El Con Mall

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El Con Mall
Location Tucson, Arizona, United States
Opening date 1960
Developer Joseph Kivel and the Papanikolas brothers
No. of stores and services 20
No. of anchor tenants 7
Total retail floor area 1,200,000 square feet (110,000 m2) (GLA)[1]
No. of floors 1
Website http://www.shopelcon.com/

El Con Center is an open air shopping center in the city of Tucson, Arizona, United States. Originally opened in 1960 as an outdoor shopping center, it is the oldest shopping mall in the Tucson area. It features J. C. Penney, Ross Dress For Less, Target, Burlington Coat Factory, Century Theatres and The Home Depot as its anchor stores. An additional anchor space, last occupied by Macy's, became a Walmart in the fall of 2013.

History[edit]

El Con Mall opened in 1960 as the first mall in Tucson, Arizona,[2] adjacent to the El Conquistador Hotel.[3] Although initial plans called for the hotel to be part of the mall itself, these plans were later scrapped.[3][4] An outdoor mall at the time of its opening, El Con Mall was anchored by the local department store Levy's,[5] and chain stores Montgomery Ward and Woolworth.[6] In 1967, the former El Conquistador Hotel space was demolished, and a new Levy's store was built on its site. Steinfeld's moved from its historic Stone and Pennington downtown location into Levy's former store at the shopping center's NE corner. New Goldwater's (1978) and J. C. Penney (1971) stores were built along a connecting link, and the mall was enclosed. Joseph Kivel and the Papanikolas brothers developed the El Con Mall. Joseph Kivel later opened another shopping mall, what is now Park Place, in 1975. After his death in 1995, his interest in both malls was left to his two sons. In 1996, Park Mall was sold to General Growth Properties.

Steinfeld's closed, and became a winter-time-only soup kitchen in 1984, & the Pavilion Food Court in 1993. Levy's (which was owned by Federated Department Stores) became Sanger-Harris in 1985,[3] marking the first of several name changes in the mall's western anchor store. Sanger-Harris became Foley's in 1987, and Robinsons-May in 1993. Goldwater's, in turn, became Dillard's in 1989. Woolworth's closed in 1993.

Renovations[edit]

El Con Mall is still owned by the heirs of its original developers, Joseph Kivel and the Papanikolas brothers. Following the elder Kivel's demise in 1995, and the deaths of the Papanikolas brothers, their descendants began renovations on the mall.[4] A multiplex movie theater and food court were both added behind J. C. Penney, although no restaurants were ever opened in the food court.[4] Additional plans promised "a unique variety of retail stores", but competition from larger malls, most notably Park Place, caused El Con to lose more stores than it gained.[7] Dillard's closed on May 9, 2000. It had decided to when Park Mall's Dillard's got a new building.[8] Montgomery Ward was renamed Wards in 1997. In mid-1998 the entire northeast wing of the mall (including The Pavilion Food Court) was demolished.

In 2001, Montgomery Ward closed along with the company's bankruptcy. The Home Depot (2001) and Target (2003) were built on the east side of the mall, with the latter replacing Montgomery Ward, Don Juan's Tacos, Chinese Combo Express (formerly Docktor Pet Center), some mall space, as well as some parking space. The addition of these stores was considered controversial by local residents, many of whom did not want such big box retailers in the area.[9][10] Neither Target nor The Home Depot is directly accessible from within the mall itself.[8]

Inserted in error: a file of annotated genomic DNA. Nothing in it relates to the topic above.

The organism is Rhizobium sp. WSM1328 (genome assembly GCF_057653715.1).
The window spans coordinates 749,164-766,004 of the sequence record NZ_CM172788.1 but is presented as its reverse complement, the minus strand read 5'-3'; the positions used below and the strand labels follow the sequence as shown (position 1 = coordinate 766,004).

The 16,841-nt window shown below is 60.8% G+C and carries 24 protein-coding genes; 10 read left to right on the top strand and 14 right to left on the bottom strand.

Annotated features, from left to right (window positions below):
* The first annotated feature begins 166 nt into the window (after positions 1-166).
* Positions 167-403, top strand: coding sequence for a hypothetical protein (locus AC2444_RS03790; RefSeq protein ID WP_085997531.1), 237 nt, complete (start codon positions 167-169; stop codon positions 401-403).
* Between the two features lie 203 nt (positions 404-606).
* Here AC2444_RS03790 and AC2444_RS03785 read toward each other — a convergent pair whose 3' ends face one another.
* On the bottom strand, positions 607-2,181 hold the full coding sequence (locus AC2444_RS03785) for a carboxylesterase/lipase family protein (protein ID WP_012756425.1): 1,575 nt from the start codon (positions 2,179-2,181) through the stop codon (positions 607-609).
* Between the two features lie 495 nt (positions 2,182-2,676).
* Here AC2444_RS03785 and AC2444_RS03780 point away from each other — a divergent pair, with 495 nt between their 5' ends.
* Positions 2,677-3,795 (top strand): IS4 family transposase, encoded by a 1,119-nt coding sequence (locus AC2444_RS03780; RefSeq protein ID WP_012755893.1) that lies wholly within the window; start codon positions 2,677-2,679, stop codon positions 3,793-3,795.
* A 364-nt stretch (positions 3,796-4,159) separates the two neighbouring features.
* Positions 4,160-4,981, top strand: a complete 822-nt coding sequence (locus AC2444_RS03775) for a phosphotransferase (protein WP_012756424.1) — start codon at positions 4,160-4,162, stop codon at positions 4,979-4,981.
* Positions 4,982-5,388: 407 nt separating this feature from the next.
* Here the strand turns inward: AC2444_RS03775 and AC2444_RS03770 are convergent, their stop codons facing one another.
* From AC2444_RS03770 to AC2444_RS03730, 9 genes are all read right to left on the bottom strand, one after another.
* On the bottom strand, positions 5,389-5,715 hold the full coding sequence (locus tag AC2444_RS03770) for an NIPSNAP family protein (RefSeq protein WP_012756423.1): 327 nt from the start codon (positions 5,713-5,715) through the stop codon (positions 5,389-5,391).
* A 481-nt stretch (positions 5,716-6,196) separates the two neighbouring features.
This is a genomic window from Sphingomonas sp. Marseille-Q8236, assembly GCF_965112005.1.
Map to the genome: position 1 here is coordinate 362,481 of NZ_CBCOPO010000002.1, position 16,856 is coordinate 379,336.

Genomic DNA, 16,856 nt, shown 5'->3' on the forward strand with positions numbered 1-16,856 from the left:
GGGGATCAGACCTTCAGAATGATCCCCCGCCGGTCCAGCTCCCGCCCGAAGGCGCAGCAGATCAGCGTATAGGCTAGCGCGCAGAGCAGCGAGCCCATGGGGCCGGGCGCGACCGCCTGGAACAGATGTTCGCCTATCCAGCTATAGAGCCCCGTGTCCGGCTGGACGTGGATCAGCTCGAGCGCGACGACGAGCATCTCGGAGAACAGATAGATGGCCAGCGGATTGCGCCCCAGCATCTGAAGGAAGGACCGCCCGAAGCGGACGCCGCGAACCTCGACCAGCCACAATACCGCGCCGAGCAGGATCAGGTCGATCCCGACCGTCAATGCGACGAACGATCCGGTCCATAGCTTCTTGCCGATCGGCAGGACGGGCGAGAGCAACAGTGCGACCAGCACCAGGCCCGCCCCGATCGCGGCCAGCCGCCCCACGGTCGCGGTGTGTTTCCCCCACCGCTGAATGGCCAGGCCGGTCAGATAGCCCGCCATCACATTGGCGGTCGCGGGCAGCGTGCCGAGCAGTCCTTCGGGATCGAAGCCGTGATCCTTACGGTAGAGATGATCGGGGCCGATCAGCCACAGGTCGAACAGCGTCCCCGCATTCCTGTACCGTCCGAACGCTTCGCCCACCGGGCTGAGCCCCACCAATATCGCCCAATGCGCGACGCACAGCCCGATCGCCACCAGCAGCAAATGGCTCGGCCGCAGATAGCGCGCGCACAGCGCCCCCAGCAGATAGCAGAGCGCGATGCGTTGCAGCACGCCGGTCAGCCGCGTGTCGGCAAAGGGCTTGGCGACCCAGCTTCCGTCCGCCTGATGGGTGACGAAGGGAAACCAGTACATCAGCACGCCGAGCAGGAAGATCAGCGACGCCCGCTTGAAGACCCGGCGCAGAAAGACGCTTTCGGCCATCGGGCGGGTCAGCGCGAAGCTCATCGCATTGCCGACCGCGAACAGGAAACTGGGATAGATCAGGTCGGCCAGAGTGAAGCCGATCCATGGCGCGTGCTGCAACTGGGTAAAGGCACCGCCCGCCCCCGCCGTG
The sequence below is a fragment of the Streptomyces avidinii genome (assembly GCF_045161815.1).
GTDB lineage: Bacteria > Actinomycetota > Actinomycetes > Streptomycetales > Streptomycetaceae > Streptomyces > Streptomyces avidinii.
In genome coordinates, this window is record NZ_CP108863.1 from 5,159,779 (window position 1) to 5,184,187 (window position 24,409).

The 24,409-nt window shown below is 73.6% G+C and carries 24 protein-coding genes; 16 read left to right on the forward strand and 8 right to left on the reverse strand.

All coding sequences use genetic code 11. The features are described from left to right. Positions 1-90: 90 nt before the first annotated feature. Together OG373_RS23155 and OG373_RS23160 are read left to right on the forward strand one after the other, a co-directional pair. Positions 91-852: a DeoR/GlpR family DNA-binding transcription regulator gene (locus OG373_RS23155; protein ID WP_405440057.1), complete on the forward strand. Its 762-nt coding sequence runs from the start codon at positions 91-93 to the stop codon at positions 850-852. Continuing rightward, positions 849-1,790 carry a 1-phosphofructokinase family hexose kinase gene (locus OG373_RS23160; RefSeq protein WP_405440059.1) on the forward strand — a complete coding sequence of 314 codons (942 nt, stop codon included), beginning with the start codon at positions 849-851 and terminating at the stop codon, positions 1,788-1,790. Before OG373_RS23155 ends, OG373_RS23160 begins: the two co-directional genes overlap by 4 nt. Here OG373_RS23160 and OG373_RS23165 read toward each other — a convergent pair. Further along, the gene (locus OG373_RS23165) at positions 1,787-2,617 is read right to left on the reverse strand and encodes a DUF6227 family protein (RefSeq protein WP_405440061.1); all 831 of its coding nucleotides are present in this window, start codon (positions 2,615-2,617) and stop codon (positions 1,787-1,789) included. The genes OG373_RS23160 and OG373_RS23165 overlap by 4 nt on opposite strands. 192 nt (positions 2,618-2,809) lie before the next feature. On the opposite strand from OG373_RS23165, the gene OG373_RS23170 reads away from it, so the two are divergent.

Although many retailers and restaurants opened on the mall's periphery in the 2000s, the enclosed mall itself continued to lose tenants.[8] In 2005, May Department Stores (then owners of the Robinsons-May name) was acquired by Macy's, Inc., and most May Department Stores nameplates were converted to the Macy's name. The Macy's store in El Con Mall was deemed unprofitable, and was closed in 2008,[11] shortly after the addition of a Ross Dress For Less store in the Macy's wing. Later in 2008, it was announced that Wal-Mart might move into the former Macy's, (plans have now been confirmed it will, but have a new building). In November 2009, Burlington Coat Factory announced it would open a new store at El Con Mall in the former Dillard's space. The store opened on March 5, 2010. As of September 21st, 2011 the mall building that once housed small stores was demolished and a pathway was built for access.

References[edit]

  1. ^ International Council of Shopping Centers: El Con Mall, accessed February 18, 2007
  2. ^ Hart, Kelli (2007-05-24). "Signs of Life: Could burgers and cheap clothes be El Con's salvation?". Tucson Weekly. Retrieved 2007-11-20. 
  3. ^ a b c Smith, Jeff (2007-11-02). "Smith : When El Con (the hotel) was mighty". Tucson Citizen. Retrieved 2007-11-19. 
  4. ^ a b c Poole, B. (2007-09-23). "Deserted core of El Con Mall may be razed". Arizona Daily Star. Retrieved 2007-11-19. 
  5. ^ Levy Peachin, Mary (2011-03-26). "My Family Memories: Wal-Mart Steps into a Storied Footprint". Desert Leaf. Retrieved 2011-05-11. p53
  6. ^ "El Con Mall needs to return to its roots". Arizona Daily Star. 2007-09-25. Retrieved 2007-11-19. 
  7. ^ Denogean, Anne T. (2005-11-10). "El Gone Mall". Tucson Citizen. Retrieved 2007-11-20. 
  8. ^ a b c Dillingham, Justyn (2008-01-24). "Ghost of a Mall". The Arizona Daily Wildcat. Retrieved 2008-03-27. 
  9. ^ Huff, Dan (2000-01-27). "Walkout On Walkup". Tucson Weekly.com. Retrieved 2007-11-19. 
  10. ^ Franzi, Emil (1999-02-24). "El Con's Owners Pushed Their Neighbors Too Hard, And Tucson's City Council Punched 'Em Back.". Tucson Weekly. Retrieved 2007-11-20. 
  11. ^ Poole, B. (2007-10-31). "Macy's confirms it will leave El Con Mall". Tucson Citizen. Retrieved 2007-11-19. 

External links[edit]

Coordinates: 32°13′25″N 110°55′0″W / 32.22361°N 110.91667°W / 32.22361; -110.91667